What's special about Silicon Valley?
Written by Raed Masri on June. 11th 2018
No region in the world drives more technology enabled societal change right now (or in the last 40 years) than the tiny peninsula in Northern California that is made up of cities like Mountain View (a town synonymous with Google and LinkedIn), Palo Alto (Facebook), San Jose (eBay, PayPal, Cisco), Cupertino (Apple), and San Francisco (Twitter, Uber, Airbnb)…

Why Silicon Valley happened in Santa Clara County is a topic of debate, Here are a few reasons

Stanford University and University of California
These two great universities—their business schools, their medical centers, and their schools of engineering and computer science—created the nucleus of the high-tech industry, which now attracts top technical talent from around the world. 

Abundance of Venture Capital
The availability of financing for high risk projects—an art form pioneered in Northern California—enabled many small companies to obtain financing unavailable in other regions and countries

Concentration of high-tech companies
The concentration of 7,000 high-tech companies has created a self-sustaining culture of innovation. Parents and grandparents expect their children to work for unknown companies and change jobs frequently. Engineers and executives jump to small, high-risk enterprises, confident that other opportunities will be available should their current company fail.

The weather
Surprisingly, many executives mention the weather as a major reason they keep their businesses in Silicon Valley. With 300 days of sunshine, the area has an idyllic climate for outdoor enthusiasts. Hiking, cycling, sailing, tennis, and golf are available year-round. Employees addicted to the Valley's outdoor lifestyle are often unwilling to relocate. These factors have played a major role in shaping the Valley's success, but they are not the whole story. If the availability of capital and a well-educated, mobile workforce were sufficient to create a “Silicon Valley Clone,” other states would have replicated this Northern California success. No municipality has succeeded in duplicating the Valley's prosperity, in part because the formula includes other subtle ingredients:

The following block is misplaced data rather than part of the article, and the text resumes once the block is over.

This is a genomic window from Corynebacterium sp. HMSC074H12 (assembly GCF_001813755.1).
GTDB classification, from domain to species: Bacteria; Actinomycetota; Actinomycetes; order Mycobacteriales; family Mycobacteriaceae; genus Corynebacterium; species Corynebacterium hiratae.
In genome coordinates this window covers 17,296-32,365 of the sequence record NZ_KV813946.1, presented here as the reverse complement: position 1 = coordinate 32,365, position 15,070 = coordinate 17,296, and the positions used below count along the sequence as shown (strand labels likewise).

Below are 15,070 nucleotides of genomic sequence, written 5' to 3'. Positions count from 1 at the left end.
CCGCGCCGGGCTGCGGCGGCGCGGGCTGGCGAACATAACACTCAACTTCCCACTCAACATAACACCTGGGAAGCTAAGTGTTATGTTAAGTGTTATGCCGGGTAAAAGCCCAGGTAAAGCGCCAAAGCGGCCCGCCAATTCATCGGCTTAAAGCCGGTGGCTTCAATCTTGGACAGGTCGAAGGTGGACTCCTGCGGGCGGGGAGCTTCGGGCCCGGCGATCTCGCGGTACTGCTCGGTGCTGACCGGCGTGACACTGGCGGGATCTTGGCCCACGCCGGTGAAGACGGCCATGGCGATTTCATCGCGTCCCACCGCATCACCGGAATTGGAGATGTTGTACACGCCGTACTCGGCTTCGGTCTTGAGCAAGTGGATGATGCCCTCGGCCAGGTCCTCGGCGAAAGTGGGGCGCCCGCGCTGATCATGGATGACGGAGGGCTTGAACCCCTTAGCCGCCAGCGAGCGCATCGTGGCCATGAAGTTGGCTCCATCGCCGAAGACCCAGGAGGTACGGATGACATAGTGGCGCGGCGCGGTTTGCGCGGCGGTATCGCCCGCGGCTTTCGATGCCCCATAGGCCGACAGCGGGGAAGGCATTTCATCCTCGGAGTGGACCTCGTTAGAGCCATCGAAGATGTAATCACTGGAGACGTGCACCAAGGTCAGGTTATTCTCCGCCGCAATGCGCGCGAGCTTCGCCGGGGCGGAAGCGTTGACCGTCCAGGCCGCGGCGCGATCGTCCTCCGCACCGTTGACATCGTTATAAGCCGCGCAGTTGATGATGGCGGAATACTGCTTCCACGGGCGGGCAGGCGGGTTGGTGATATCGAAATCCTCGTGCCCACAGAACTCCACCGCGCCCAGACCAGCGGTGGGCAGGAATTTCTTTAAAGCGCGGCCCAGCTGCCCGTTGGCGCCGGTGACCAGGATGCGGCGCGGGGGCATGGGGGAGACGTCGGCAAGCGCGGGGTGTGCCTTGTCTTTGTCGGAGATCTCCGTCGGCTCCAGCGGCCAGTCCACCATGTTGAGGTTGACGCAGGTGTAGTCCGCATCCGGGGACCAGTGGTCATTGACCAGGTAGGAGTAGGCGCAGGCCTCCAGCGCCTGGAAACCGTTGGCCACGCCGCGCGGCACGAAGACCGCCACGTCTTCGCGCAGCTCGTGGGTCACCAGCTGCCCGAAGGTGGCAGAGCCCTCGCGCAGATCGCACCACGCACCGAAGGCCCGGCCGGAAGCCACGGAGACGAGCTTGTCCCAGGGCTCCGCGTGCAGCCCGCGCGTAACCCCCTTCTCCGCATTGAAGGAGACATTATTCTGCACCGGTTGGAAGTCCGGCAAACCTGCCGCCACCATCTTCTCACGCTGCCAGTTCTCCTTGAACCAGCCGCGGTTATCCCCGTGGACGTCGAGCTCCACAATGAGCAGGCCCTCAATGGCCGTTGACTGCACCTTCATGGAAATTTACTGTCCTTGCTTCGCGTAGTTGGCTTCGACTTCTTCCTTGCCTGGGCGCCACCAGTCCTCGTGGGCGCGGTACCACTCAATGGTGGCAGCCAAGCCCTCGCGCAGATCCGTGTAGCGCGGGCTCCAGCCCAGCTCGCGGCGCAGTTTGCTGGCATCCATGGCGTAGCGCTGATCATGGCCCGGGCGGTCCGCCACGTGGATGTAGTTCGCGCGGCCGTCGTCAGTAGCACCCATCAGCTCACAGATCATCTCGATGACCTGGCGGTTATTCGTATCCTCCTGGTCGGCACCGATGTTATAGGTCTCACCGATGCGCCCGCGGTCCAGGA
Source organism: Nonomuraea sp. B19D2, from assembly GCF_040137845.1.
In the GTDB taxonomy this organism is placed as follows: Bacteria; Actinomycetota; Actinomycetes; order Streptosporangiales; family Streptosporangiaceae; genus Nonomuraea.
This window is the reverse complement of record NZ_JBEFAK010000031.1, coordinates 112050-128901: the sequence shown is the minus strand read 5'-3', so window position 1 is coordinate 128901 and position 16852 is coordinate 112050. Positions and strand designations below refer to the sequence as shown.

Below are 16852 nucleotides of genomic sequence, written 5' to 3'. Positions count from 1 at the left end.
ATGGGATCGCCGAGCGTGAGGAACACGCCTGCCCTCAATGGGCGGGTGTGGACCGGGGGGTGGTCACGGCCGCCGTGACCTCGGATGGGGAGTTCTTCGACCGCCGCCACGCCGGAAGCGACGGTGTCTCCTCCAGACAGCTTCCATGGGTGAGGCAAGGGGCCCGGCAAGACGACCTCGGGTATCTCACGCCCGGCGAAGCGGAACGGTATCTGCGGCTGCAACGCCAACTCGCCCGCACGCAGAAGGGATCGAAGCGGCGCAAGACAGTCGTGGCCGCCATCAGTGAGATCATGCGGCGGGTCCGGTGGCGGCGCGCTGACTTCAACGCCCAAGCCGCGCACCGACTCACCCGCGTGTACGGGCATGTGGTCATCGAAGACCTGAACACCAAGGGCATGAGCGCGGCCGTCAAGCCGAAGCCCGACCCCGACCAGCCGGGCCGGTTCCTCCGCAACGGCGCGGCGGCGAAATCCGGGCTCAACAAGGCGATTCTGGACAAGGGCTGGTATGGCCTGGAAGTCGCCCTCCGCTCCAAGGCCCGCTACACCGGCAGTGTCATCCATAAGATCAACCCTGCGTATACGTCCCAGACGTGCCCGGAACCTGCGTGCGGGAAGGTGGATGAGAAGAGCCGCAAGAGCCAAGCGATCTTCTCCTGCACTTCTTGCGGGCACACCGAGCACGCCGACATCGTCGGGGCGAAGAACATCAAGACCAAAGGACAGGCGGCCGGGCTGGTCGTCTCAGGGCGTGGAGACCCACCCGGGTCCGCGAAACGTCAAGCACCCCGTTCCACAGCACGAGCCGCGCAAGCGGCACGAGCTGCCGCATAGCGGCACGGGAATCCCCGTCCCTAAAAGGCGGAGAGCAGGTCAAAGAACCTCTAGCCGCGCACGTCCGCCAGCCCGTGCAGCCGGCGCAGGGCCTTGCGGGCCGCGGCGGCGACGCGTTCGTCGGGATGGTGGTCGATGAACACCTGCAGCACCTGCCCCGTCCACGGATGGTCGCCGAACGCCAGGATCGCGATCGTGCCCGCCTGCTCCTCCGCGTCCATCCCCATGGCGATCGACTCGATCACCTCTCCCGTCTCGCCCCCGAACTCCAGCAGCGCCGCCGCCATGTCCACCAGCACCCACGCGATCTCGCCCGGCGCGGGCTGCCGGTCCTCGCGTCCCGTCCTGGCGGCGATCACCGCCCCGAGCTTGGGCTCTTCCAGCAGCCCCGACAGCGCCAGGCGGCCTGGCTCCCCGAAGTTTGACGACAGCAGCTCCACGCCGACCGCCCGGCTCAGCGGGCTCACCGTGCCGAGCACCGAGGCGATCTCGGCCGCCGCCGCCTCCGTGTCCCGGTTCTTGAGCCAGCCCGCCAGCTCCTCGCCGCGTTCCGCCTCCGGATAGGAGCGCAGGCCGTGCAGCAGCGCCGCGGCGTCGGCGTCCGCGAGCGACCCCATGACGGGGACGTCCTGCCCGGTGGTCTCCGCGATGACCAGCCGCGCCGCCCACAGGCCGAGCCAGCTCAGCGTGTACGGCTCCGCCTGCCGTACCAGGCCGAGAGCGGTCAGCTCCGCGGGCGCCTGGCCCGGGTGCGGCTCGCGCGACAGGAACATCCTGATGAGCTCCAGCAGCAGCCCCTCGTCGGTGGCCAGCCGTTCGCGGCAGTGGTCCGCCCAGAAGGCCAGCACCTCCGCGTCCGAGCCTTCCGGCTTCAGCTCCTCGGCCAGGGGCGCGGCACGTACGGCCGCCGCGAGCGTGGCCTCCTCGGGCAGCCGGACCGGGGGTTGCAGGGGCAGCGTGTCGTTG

Workforce diversity
Two income families
Labor laws
Government and industry cooperation
And let's not forget California's culture:

Californians value the intuition and interpersonal openness required to innovate. Often ridiculed, California's mantra of “get in touch with your feelings and share your emotions,” has subtly shaped how California's engineers and financiers communicate with each other. The Valley's culture of truth-telling and personal accountability creates an environment where companies build prototypes because an engineer “feels the technology will work.” Employee Ownership and Stock Options. The granting of stock options to non-executives—engineers and marketing professionals—has enabled new companies to compete for talent with larger, more established enterprises. 

Raed Masri

Raed Masri helps people tech founders start and grow successful businesses. He is an expert raising capital, scaling customer acquisition, and successfully exiting a business using best in class methods, learned the hard way.
If you're interested in starting your own tech business or raising capital or scaling up customer aquisition or exiting your business then definitely reach out and request a free strategy session today.
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